Pixel Envy

Written by Nick Heer.

The Lightroom Manifesto

Jim Harmer (via Michael Tsai):

Adobe has made VERY few updates to Lightroom (computer version) in the last two years. The pace of innovation has been so slow that I felt certain they were working behind the scenes on a complete re-write of the program to vastly improve the speed and put it on par with programs like Capture One or Photo Mechanic (for culling). After yesterday’s poll, it seems apparent that they are just now seeing that there is an issue in the first place.

I went from Aperture — RIP, friend — to Lightroom and I remember it being lightning quick at processing RAW files. One of the hardest adjustments I had to make after adopting Lightroom is just how much slower it feels, even when handling RAW files off my phone — never mind how it feels when using the much larger files from my camera. It’s not slow because I have a 2012 MacBook Air; it’s slow compared to other apps that process RAW files on the same machine.

[Since 2015], we have another option for stitching a pano, another way to straighten lines in photos, and a way to compare two photos on the screen. Everything else was just bug fixes and camera/lens support updates. This pace of innovation simply does not warrant paying monthly for a subscription.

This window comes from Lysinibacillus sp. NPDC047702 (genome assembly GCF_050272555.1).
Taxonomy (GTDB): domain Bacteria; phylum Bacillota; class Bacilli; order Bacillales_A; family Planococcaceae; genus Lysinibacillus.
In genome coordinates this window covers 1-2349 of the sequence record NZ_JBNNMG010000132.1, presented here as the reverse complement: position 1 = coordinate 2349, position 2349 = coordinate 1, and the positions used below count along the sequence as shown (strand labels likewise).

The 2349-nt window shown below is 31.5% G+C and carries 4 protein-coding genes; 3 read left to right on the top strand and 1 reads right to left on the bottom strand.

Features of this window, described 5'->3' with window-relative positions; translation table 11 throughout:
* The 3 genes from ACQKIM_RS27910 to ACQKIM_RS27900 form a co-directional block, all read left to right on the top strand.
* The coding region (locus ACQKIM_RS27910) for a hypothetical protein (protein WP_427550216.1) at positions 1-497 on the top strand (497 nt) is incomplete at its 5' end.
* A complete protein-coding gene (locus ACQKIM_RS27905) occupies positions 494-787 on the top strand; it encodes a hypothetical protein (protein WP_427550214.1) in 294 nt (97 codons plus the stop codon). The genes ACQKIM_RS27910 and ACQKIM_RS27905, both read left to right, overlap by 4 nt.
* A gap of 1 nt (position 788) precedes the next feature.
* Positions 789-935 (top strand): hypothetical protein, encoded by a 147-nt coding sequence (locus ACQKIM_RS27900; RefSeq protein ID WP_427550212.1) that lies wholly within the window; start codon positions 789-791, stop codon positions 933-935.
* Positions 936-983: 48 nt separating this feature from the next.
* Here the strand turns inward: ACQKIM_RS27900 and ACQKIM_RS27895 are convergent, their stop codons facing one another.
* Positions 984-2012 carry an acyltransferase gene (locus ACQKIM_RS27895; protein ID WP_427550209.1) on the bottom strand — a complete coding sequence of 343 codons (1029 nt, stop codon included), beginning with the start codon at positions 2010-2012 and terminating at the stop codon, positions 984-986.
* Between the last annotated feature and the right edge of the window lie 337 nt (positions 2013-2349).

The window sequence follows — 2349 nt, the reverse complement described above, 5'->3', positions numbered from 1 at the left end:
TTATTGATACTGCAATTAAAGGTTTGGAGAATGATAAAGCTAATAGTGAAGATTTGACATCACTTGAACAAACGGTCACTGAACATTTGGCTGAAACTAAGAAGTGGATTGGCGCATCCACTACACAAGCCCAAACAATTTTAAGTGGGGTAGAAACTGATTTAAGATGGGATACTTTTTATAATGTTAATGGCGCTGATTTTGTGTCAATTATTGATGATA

Subscription-based pricing isn’t a suitable model for every app, and it places a big burden on developers. They must iterate and update frequently to justify the cost of a subscription, but they must not alienate existing customers by doing too much — consider every angry tweet and status update every time Twitter or Facebook make a major change.

I’m not sure, but I think complaints — even valid ones, like those raised by Harmer — would be less frequently hurled at developers if their apps were not priced on a subscription basis. Shipping apps that can be updated at any time might also set up the expectation that they will be updated all the time.